Working 4-5 nights per week for over two months, suffice to say there were a lot of clients I picked up. They ranged from high-flying barristers in top-end Mercedes, always checking their phone and looking important, to driving mum, dad and the kids home in the family car from a children’s birthday party when both parents had decided to have a couple of drinks together for a change. I drove civil engineers home in their companies’ dusty Nissan Patrols, to young entrepreneurs in their zippy little turbocharged Audi S3’s or Range Rover Evoques. During these conversations I learned all sorts of things about all sorts of things; the likelihood of Australia’s pet insurance ownership level tripling in the next five years; how one client remembered when a recently convicted murderer I had read about in the newspaper was a child and how he had burned down the local police station; the difference in constitutional legislation between USA and Australia about how far down in the earth on one’s property that one owns the minerals contained within and how this affects the nature of the Coal Seam Gas mining industries in the two countries. I got stock market tips; lectured about the alleged myths surrounding the environmental sustainability of disposable and re-usable nappies; listened to a fat man snore out breath that smelled like all the water in his body had been replaced by pure whisky, drove a man home the night he had broken up with his wife, played I-spy with two five year olds, met a close friend of motorcycle legend Mick Doohan and drove a single mum home from what can only be described as a booty-call.

The joy of the job was sharing 15-30 minutes of various people’s lives. A small window into all these different ways of living, all these different personalities, different jobs, different value and belief systems. These were people who you knew nothing about when they hopped in the car and suddenly knew quite a lot about them when they hopped out of the car 15-30 minutes later. I learned a lot about the roads of Brisbane. Navigating on the motor scooter involved having a TomTom in the jacket pocket which communicated with the blue-tooth speaker in the helmet, telling you when to turn and other useful directions. The motor scooters were also delightfully idiosyncratic, with each one requiring a certain special touch to get it started when it was cold, knowing what to do if the suspension insert pops out, if the spark plug lead becomes disconnected or if the rear view mirrors flipped over due to wind resistance at high speed.

Perhaps the most interesting ride was when I was asked to pick up three people from a wake in a bayside suburb. The boss called me up saying that “For this next job mate you’d do well to employ a certain degree of tact and sensitivity”. The car was an expensive Range Rover Sport with a million electronics to do everything including manipulating the plush leather seats in an impossible number of ways. The clients when they emerged were interesting and inebriated. A flabby jowl-wobbling, wheezing combed-over man in his 60’s with a striking resembling to Australian mining magnate Clive Palmer; a tall thin man in his late 40’s; and a tall woman in her early 30’s who had not gone to great lengths to cover up her ample cleavage, sporting at least a year's supply of make-up plastered thick upon her face. All were dressed in black, impeccable and expensive business attire with the men sporting cufflinks and shiny watches.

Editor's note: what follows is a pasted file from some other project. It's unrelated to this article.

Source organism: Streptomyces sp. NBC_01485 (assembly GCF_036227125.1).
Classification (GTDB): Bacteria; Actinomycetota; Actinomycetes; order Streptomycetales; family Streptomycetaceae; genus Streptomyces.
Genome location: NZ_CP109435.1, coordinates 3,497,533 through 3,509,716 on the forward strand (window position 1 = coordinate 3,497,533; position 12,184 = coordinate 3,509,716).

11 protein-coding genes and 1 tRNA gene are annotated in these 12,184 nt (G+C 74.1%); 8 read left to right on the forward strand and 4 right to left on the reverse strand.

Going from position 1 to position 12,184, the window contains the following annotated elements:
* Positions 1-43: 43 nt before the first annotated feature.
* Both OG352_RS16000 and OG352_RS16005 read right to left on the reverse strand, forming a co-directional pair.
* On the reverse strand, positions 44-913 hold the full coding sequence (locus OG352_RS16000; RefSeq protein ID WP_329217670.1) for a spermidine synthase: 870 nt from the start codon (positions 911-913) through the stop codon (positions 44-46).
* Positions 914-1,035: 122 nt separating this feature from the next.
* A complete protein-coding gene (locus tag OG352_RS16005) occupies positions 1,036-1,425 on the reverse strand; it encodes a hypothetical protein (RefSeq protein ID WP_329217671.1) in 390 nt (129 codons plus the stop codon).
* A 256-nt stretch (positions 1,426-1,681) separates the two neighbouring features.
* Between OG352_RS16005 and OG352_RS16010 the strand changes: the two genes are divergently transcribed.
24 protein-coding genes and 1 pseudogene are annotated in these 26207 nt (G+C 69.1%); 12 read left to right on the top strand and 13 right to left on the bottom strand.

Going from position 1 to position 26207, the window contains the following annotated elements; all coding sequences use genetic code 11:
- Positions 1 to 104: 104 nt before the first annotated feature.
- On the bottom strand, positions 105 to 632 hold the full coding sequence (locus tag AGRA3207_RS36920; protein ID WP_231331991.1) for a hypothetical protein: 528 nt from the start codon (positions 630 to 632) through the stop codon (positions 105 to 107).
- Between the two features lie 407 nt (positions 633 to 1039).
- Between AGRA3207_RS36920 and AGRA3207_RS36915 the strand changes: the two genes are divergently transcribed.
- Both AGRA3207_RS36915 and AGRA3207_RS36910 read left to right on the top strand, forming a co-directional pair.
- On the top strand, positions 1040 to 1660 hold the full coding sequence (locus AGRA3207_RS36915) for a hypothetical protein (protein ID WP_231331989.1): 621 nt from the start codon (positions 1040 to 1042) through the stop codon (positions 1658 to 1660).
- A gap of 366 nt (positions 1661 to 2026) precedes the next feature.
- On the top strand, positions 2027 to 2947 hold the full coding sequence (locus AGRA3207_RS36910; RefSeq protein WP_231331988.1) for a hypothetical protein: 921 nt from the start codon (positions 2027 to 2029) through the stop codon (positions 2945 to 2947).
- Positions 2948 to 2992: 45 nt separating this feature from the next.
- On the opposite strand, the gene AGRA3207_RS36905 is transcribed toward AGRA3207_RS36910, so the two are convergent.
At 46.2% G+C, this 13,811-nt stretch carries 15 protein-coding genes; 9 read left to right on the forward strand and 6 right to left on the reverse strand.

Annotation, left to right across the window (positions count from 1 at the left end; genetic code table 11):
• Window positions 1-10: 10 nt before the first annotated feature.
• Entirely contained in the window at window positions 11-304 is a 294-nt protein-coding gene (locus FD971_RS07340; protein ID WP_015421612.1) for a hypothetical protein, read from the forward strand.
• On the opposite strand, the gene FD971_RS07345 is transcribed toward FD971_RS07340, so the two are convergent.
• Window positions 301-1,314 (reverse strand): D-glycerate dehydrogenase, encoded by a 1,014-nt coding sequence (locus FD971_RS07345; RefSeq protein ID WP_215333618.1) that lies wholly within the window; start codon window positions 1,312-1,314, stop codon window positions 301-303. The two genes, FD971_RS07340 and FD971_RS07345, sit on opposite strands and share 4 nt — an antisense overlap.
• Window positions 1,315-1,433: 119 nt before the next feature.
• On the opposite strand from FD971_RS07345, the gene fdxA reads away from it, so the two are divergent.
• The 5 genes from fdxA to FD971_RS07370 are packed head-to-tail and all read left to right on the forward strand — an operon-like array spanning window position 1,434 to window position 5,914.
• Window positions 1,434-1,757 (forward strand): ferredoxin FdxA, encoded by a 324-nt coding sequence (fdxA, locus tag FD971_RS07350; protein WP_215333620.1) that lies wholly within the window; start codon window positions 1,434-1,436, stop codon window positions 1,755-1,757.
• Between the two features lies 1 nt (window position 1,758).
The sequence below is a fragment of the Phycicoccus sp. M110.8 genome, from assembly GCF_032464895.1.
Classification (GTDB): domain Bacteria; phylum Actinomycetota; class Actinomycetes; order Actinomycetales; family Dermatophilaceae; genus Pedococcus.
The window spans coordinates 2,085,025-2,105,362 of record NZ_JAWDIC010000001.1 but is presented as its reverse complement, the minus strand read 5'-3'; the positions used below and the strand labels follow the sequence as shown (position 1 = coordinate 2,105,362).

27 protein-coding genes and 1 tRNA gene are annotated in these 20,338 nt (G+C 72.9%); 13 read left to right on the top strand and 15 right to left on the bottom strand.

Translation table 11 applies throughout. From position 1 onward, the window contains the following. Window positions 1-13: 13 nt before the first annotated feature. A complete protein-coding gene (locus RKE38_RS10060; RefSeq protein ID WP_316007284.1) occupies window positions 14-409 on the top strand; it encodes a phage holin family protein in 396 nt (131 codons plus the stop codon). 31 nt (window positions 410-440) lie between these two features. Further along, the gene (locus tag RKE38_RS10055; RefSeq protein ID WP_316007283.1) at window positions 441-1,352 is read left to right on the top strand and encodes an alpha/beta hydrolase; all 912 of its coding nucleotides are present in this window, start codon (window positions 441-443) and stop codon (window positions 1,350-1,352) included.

After some faffing about, we get driving (excuse the switch to present tense). I stay as quiet as possible, employing the tact I was asked to earlier by my boss. The two men start talking about share portfolios, companies to avoid, recent mergers affecting share prices and all sorts of stockmarket trader talk. The woman however is silent. I only heard one mention of the recently deceased gentleman (whose wake they had just attended) during the entire drive. So I initially assume the men are stockbrokers and the woman is the younger taller man’s wife. Through the course of the conversation however, it becomes apparent that the men are indeed both stockbrokers, but that the woman is in fact not the taller man’s wife, but a paid escort. An escort seemingly hired to be on the arm of one or both of the men and (as I learned) to chat up potential business partners / clients. This was confirmed by a very memorable quote by the Clive Palmer lookalike who, when the woman mentioned how a prospective business partner or funder of the stockbrokers had asked her during the wake about her own share portfolio: “Haw haw haw! It was more than just him checking out your portfolio love!” Both men had a good belly-laugh at this. We stopped at a chemist to buy lozenges for the escort's sore throat and I dropped them all at a riverside mansion in Bulimba and scooted off to my next pick up.

Now, sadly, this job is no more. It was impossible to work full time work as well as working 4-5 nights per week on call as a micro-scooter chauffeur. Thus with regret I gave my notice and handed in my gloves just last week. Some normality will soon be restored to my life, some friends will be caught up with and, you never know, some typewriters may even be bought in the near future. I’ll keep you posted.

Tuesday 24 June 2014